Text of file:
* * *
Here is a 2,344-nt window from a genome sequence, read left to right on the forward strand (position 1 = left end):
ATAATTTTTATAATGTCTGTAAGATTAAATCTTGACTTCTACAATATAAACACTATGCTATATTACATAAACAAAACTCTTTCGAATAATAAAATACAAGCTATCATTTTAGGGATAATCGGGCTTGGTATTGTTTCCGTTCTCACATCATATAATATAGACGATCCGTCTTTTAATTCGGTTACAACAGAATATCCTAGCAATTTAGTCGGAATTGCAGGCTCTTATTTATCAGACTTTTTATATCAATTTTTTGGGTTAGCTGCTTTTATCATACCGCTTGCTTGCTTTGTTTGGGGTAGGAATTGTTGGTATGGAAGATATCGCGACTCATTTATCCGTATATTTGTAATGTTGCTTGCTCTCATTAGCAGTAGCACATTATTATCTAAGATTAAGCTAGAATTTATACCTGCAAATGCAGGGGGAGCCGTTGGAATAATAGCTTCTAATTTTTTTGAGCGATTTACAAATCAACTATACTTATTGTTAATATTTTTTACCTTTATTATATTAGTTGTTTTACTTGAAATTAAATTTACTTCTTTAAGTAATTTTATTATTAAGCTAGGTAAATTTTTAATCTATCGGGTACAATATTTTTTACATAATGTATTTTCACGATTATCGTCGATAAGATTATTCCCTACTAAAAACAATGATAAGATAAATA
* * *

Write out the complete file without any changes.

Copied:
Here is a 2,344-nt window from a genome sequence, read left to right on the forward strand (position 1 = left end):
ATAATTTTTATAATGTCTGTAAGATTAAATCTTGACTTCTACAATATAAACACTATGCTATATTACATAAACAAAACTCTTTCGAATAATAAAATACAAGCTATCATTTTAGGGATAATCGGGCTTGGTATTGTTTCCGTTCTCACATCATATAATATAGACGATCCGTCTTTTAATTCGGTTACAACAGAATATCCTAGCAATTTAGTCGGAATTGCAGGCTCTTATTTATCAGACTTTTTATATCAATTTTTTGGGTTAGCTGCTTTTATCATACCGCTTGCTTGCTTTGTTTGGGGTAGGAATTGTTGGTATGGAAGATATCGCGACTCATTTATCCGTATATTTGTAATGTTGCTTGCTCTCATTAGCAGTAGCACATTATTATCTAAGATTAAGCTAGAATTTATACCTGCAAATGCAGGGGGAGCCGTTGGAATAATAGCTTCTAATTTTTTTGAGCGATTTACAAATCAACTATACTTATTGTTAATATTTTTTACCTTTATTATATTAGTTGTTTTACTTGAAATTAAATTTACTTCTTTAAGTAATTTTATTATTAAGCTAGGTAAATTTTTAATCTATCGGGTACAATATTTTTTACATAATGTATTTTCACGATTATCGTCGATAAGATTATTCCCTACTAAAAACAATGATAAGATAAATA